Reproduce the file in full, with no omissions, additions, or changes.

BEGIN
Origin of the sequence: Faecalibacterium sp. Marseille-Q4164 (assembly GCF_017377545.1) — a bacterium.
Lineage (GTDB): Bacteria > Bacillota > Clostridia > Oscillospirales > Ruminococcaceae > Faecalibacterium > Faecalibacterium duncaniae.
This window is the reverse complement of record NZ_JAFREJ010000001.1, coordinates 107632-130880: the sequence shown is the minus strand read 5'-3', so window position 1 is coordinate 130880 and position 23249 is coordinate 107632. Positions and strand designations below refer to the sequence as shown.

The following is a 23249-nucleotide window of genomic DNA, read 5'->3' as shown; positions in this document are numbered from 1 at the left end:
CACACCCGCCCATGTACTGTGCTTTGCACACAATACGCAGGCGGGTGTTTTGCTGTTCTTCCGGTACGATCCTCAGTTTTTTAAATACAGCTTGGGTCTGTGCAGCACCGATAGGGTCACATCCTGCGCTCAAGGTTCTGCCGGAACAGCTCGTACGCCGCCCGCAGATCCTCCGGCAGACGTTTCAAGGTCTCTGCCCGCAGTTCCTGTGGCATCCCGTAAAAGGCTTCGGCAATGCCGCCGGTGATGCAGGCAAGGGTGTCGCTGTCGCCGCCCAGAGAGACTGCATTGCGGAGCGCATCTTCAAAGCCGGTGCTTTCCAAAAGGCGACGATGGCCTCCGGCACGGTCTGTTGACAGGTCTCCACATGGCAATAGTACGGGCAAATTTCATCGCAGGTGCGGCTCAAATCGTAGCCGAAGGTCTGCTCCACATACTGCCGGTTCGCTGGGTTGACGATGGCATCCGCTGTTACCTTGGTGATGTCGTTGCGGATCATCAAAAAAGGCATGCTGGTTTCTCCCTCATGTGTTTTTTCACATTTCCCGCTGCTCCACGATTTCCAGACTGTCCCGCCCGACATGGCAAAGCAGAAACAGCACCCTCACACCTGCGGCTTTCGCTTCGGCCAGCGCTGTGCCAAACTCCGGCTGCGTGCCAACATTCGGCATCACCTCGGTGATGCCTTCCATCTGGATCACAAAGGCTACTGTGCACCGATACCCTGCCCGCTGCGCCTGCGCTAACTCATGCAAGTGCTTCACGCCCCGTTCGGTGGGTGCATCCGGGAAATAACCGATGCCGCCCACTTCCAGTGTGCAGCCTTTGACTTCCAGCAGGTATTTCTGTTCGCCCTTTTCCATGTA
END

Origin of the sequence: Faecalibacterium sp. Marseille-Q4164 (assembly GCF_017377545.1) — a bacterium.
Lineage (GTDB): Bacteria > Bacillota > Clostridia > Oscillospirales > Ruminococcaceae > Faecalibacterium > Faecalibacterium duncaniae.
This window is the reverse complement of record NZ_JAFREJ010000001.1, coordinates 107632-130880: the sequence shown is the minus strand read 5'-3', so window position 1 is coordinate 130880 and position 23249 is coordinate 107632. Positions and strand designations below refer to the sequence as shown.

The following is a 23249-nucleotide window of genomic DNA, read 5'->3' as shown; positions in this document are numbered from 1 at the left end:
CACACCCGCCCATGTACTGTGCTTTGCACACAATACGCAGGCGGGTGTTTTGCTGTTCTTCCGGTACGATCCTCAGTTTTTTAAATACAGCTTGGGTCTGTGCAGCACCGATAGGGTCACATCCTGCGCTCAAGGTTCTGCCGGAACAGCTCGTACGCCGCCCGCAGATCCTCCGGCAGACGTTTCAAGGTCTCTGCCCGCAGTTCCTGTGGCATCCCGTAAAAGGCTTCGGCAATGCCGCCGGTGATGCAGGCAAGGGTGTCGCTGTCGCCGCCCAGAGAGACTGCATTGCGGAGCGCATCTTCAAAGCCGGTGCTTTCCAAAAGGCGACGATGGCCTCCGGCACGGTCTGTTGACAGGTCTCCACATGGCAATAGTACGGGCAAATTTCATCGCAGGTGCGGCTCAAATCGTAGCCGAAGGTCTGCTCCACATACTGCCGGTTCGCTGGGTTGACGATGGCATCCGCTGTTACCTTGGTGATGTCGTTGCGGATCATCAAAAAAGGCATGCTGGTTTCTCCCTCATGTGTTTTTTCACATTTCCCGCTGCTCCACGATTTCCAGACTGTCCCGCCCGACATGGCAAAGCAGAAACAGCACCCTCACACCTGCGGCTTTCGCTTCGGCCAGCGCTGTGCCAAACTCCGGCTGCGTGCCAACATTCGGCATCACCTCGGTGATGCCTTCCATCTGGATCACAAAGGCTACTGTGCACCGATACCCTGCCCGCTGCGCCTGCGCTAACTCATGCAAGTGCTTCACGCCCCGTTCGGTGGGTGCATCCGGGAAATAACCGATGCCGCCCACTTCCAGTGTGCAGCCTTTGACTTCCAGCAGGTATTTCTGTTCGCCCTTTTCCATGTA